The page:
• BrianW
    481
    Suppose you're asleep and dreaming. Then, when you wake up you can remember the dream.
    1. While dreaming, what was your state of consciousness? (Please explain your answer.) (10 votes)
        1. Conscious
        50%
        2. Unconscious
        10%
        3. Sub-conscious
          0%
        4. Super-conscious
          0%
        5. A combination of some of the above
        40%
        6. All of the above
          0%
        7. None of the above
          0%
  • BrianW
    481
    I think it's a combination of the sub-conscious and the conscious. By this I mean, that while my consciousness was below the state we call wakeful, that is, in the sub-conscious state (which still implies the presence of consciousness), there were mental processes which were active and which generated memories which engraved such deep impressions that they intruded to the conscious state.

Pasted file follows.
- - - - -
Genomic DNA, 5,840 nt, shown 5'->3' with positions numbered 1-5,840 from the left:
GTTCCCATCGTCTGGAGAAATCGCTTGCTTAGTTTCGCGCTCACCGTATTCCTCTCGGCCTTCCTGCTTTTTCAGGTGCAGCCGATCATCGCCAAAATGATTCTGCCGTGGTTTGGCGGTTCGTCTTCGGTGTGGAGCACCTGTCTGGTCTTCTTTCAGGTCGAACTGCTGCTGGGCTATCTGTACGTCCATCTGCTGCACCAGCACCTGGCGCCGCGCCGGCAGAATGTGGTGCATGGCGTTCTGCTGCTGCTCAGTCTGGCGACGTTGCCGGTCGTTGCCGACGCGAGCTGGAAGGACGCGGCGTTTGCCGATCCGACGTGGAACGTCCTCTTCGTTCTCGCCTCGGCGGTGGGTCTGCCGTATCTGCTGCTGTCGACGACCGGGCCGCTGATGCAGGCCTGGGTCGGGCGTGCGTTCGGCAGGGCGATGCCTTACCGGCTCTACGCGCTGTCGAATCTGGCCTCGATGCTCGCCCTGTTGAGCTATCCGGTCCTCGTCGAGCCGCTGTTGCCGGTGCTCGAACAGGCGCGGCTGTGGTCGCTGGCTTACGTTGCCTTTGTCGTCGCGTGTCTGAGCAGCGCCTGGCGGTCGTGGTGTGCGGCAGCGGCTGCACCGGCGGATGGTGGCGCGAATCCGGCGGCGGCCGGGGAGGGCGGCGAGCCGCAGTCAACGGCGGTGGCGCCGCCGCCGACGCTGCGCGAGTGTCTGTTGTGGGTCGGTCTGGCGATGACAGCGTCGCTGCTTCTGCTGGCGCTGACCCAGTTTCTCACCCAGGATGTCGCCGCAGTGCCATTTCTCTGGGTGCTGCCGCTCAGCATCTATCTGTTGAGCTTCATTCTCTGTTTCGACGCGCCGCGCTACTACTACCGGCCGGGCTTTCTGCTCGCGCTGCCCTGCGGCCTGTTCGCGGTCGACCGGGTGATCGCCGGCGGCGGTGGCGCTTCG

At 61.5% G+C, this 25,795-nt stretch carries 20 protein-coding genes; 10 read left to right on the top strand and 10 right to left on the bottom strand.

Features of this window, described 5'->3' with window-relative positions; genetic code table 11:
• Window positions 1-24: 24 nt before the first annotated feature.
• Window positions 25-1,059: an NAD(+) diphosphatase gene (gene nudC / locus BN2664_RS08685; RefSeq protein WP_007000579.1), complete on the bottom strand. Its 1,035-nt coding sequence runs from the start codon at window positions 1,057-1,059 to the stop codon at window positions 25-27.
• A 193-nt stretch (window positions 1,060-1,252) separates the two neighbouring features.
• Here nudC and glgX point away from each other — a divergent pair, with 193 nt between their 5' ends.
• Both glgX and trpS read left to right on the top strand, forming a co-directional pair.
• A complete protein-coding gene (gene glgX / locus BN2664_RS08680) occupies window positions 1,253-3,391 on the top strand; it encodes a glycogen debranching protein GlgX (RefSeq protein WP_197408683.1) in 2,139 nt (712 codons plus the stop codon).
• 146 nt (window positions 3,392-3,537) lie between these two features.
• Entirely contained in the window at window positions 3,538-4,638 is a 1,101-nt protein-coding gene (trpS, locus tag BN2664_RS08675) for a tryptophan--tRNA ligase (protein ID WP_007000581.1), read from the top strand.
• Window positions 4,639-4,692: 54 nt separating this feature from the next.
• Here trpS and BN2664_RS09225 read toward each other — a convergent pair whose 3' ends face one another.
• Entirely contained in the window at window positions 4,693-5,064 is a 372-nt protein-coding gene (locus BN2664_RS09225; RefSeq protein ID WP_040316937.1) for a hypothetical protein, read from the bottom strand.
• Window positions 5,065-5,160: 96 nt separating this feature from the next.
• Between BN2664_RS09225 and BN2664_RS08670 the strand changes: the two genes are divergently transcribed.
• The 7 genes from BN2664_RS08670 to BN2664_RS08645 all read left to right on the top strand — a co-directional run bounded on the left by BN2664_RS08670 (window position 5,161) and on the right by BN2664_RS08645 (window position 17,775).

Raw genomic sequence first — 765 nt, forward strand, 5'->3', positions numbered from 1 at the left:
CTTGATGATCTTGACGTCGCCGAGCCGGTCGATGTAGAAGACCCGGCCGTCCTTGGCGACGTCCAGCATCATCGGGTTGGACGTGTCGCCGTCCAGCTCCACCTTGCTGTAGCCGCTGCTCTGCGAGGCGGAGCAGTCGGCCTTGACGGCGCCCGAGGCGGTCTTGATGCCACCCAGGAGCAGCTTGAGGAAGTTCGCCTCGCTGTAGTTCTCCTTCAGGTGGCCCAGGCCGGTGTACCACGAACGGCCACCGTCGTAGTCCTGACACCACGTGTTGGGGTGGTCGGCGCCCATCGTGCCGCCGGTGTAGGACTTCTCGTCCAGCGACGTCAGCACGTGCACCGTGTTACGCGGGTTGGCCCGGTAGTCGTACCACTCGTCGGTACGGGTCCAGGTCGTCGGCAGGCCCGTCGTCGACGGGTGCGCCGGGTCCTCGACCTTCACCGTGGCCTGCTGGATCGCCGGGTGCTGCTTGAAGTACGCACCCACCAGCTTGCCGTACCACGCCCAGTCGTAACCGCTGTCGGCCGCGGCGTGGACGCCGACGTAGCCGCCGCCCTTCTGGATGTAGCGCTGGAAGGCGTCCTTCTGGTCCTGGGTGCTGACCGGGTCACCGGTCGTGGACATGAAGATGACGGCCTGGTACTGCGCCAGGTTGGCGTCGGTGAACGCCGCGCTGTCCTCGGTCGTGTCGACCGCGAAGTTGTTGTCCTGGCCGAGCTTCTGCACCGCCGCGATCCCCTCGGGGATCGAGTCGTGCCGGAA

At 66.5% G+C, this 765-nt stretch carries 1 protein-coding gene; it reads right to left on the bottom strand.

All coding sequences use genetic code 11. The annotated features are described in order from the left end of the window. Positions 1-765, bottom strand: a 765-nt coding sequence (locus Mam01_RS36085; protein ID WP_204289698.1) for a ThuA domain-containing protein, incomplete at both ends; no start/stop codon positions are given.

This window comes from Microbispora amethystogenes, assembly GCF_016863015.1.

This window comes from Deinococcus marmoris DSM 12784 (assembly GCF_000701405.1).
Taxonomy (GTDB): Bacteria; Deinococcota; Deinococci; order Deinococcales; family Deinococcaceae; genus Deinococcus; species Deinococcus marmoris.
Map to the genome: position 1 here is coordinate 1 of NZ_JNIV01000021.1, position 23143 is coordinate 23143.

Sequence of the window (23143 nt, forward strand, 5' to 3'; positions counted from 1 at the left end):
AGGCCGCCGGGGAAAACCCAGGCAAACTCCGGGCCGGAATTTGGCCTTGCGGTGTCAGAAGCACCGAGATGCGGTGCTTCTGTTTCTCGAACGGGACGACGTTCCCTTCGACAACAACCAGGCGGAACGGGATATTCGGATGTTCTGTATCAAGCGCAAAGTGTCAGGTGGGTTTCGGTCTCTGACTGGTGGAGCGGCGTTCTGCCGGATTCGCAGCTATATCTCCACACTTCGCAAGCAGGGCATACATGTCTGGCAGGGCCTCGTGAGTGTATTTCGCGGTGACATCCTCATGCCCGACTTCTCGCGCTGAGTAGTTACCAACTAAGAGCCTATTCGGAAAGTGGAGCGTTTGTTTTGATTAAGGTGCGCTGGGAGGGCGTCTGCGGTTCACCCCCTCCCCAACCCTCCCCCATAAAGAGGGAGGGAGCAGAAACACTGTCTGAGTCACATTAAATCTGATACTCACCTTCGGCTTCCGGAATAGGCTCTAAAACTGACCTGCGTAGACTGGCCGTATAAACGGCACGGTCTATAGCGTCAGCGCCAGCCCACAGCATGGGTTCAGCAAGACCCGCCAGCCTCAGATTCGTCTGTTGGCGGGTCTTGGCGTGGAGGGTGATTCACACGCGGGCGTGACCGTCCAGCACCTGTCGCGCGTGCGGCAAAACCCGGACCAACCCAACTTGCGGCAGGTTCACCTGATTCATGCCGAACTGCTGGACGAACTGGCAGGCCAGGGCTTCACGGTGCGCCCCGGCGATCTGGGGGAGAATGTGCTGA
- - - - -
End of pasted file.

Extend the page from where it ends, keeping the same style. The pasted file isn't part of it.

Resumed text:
• unenlightened
    2.8k
    Is there a problem with saying I was asleep and dreaming? Is that not already a clearer statement than the possibilities you propose?

    Generally, I would prefer to say I am conscious of something, or not, so I can be conscious of writing a post, but not conscious of my breathing, both being equally real and present. And at the same time I can daydream of other answers (unreal) I might give, that I might remember later or not.

    But generally, we say of someone asleep that they are unconscious, and mean that they are not conscious of the world in which they are asleep.
  • BrianW
    481


    I think this is one of those unique cases because, by asleep, we usually mean being beyond the range of normal consciousness. And yet, by creating memories, it seems to imply a kind of participation by our normal consciousness. Well, this is not that strange considering the interaction between our conscious and sub/super-conscious states of awareness are often interacting with each other, for example, in ideation.